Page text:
On Labor Day weekend, KXCI Community Radio unveils its new studio in Hotel Congress, with an open house and “Load The Library of Congress” party, Saturday, September 2 and Sunday, September 3, from 10:00 a.m. to 6:00 p.m.
Members of the public are encouraged to come explore the station’s new downtown facility, and help build the Congress studio’s music collection by donating a new or gently-used copy of a favorite CD or album.
“We’ve been working towards this dream of opening a studio in the heart of downtown for over three years now, and I’m thrilled to finally be open for business,” says KXCI Executive Director Cathy Rivers. “This studio will allow the KXCI community and Tucson visitors to get even closer to the music, podcasts and mini-programs that make our community radio station so special. It will also create more opportunities for special broadcasts, out-of-town guests, and additional in-studio videos.”
“This partnership is a great fit, because Hotel Congress and KXCI are both committed to nurturing our music community,” adds David Slutes, Entertainment Director for Hotel Congress. “Being able to see that on-air DJ – right at street level – offers tangible evidence of how crucial music is to Tucson, and the new studio adds something special to the vitality of downtown.”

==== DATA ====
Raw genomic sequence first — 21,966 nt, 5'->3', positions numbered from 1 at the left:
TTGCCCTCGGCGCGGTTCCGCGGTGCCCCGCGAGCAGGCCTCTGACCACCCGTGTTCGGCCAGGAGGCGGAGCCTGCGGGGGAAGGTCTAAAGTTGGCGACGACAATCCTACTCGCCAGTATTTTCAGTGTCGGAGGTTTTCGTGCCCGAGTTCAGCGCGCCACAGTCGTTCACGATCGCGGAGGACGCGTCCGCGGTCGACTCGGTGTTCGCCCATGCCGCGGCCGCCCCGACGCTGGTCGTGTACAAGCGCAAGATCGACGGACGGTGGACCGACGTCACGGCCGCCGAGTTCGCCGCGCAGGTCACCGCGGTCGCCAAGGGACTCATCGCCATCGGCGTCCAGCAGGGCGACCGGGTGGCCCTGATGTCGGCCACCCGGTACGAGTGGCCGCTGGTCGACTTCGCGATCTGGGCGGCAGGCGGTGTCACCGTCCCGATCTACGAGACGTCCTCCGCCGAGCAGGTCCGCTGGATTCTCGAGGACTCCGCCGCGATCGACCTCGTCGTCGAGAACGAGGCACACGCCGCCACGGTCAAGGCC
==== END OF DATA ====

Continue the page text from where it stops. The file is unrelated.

This new auxiliary studio is located in the Hotel Congress lobby, directly across from the Copper Room, with windows looking out on Congress Street. Just steps away from both Club Congress and the Rialto Theatre, the convenient location will allow KXCI to welcome more touring musician to the airwaves.
“KXCI is the heartbeat of Tucson,” says Joey Burns of Calexico. “The addition of the KXCI studio at historic Hotel Congress will enable even greater connections between audiences and artists, like live performance broadcasts, special videos, and more in-depth interviews. As a community, it feels like we’re turning a corner, and it’s exciting to see – and hear – KXCI growing as a part of that.”
The new studio was designed by Tucson firm Baker + Hesseldenz, with an emphasis on showcasing the tradition of independent radio, while also complementing the Hotel Congress aesthetic.
“We wanted to create a space that felt dark, cool, and comfortable, in homage to radio and recording studios of the ’50s and ’60s,” says Scott Baker. “And since people will be watching the on-air talent and guests, we brought in an element of theater as well.”
“This is perfect timing for KXCI,” adds Mary Ann Hesseldenz. “We live in such a visual society now. People today want – and expect – a fuller experience, and the increased visibility of KXCI downtown can help them reach a new generation of listeners.”